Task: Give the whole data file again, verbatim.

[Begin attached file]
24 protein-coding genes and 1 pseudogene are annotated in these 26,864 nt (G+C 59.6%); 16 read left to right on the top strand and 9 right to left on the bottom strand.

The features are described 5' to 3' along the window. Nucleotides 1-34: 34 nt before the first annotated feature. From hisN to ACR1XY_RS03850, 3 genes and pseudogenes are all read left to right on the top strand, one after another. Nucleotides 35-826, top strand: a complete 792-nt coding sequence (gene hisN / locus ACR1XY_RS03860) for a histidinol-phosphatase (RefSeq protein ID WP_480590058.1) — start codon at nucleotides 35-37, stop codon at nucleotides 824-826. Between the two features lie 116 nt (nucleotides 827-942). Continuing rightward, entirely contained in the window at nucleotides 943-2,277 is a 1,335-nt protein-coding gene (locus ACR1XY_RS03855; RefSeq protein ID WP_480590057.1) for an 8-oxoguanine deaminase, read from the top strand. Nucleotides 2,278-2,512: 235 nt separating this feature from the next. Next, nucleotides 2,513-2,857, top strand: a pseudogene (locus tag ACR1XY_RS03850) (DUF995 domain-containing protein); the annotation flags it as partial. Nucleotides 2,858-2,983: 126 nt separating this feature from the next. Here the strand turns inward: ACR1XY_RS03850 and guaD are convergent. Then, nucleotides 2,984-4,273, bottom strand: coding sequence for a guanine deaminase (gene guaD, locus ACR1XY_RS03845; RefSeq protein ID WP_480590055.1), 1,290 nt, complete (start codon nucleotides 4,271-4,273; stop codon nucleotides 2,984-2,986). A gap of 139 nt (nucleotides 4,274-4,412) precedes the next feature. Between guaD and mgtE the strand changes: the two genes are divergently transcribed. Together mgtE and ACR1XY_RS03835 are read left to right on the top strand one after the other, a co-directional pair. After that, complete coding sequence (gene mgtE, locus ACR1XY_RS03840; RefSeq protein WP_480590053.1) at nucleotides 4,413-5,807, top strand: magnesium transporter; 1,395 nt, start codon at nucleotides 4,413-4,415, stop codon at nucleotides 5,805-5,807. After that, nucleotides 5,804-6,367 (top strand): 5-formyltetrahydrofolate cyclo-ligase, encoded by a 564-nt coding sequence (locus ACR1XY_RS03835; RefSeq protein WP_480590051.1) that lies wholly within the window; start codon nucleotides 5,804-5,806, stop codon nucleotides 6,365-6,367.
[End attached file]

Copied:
24 protein-coding genes and 1 pseudogene are annotated in these 26,864 nt (G+C 59.6%); 16 read left to right on the top strand and 9 right to left on the bottom strand.

The features are described 5' to 3' along the window. Nucleotides 1-34: 34 nt before the first annotated feature. From hisN to ACR1XY_RS03850, 3 genes and pseudogenes are all read left to right on the top strand, one after another. Nucleotides 35-826, top strand: a complete 792-nt coding sequence (gene hisN / locus ACR1XY_RS03860) for a histidinol-phosphatase (RefSeq protein ID WP_480590058.1) — start codon at nucleotides 35-37, stop codon at nucleotides 824-826. Between the two features lie 116 nt (nucleotides 827-942). Continuing rightward, entirely contained in the window at nucleotides 943-2,277 is a 1,335-nt protein-coding gene (locus ACR1XY_RS03855; RefSeq protein ID WP_480590057.1) for an 8-oxoguanine deaminase, read from the top strand. Nucleotides 2,278-2,512: 235 nt separating this feature from the next. Next, nucleotides 2,513-2,857, top strand: a pseudogene (locus tag ACR1XY_RS03850) (DUF995 domain-containing protein); the annotation flags it as partial. Nucleotides 2,858-2,983: 126 nt separating this feature from the next. Here the strand turns inward: ACR1XY_RS03850 and guaD are convergent. Then, nucleotides 2,984-4,273, bottom strand: coding sequence for a guanine deaminase (gene guaD, locus ACR1XY_RS03845; RefSeq protein ID WP_480590055.1), 1,290 nt, complete (start codon nucleotides 4,271-4,273; stop codon nucleotides 2,984-2,986). A gap of 139 nt (nucleotides 4,274-4,412) precedes the next feature. Between guaD and mgtE the strand changes: the two genes are divergently transcribed. Together mgtE and ACR1XY_RS03835 are read left to right on the top strand one after the other, a co-directional pair. After that, complete coding sequence (gene mgtE, locus ACR1XY_RS03840; RefSeq protein WP_480590053.1) at nucleotides 4,413-5,807, top strand: magnesium transporter; 1,395 nt, start codon at nucleotides 4,413-4,415, stop codon at nucleotides 5,805-5,807. After that, nucleotides 5,804-6,367 (top strand): 5-formyltetrahydrofolate cyclo-ligase, encoded by a 564-nt coding sequence (locus ACR1XY_RS03835; RefSeq protein WP_480590051.1) that lies wholly within the window; start codon nucleotides 5,804-5,806, stop codon nucleotides 6,365-6,367.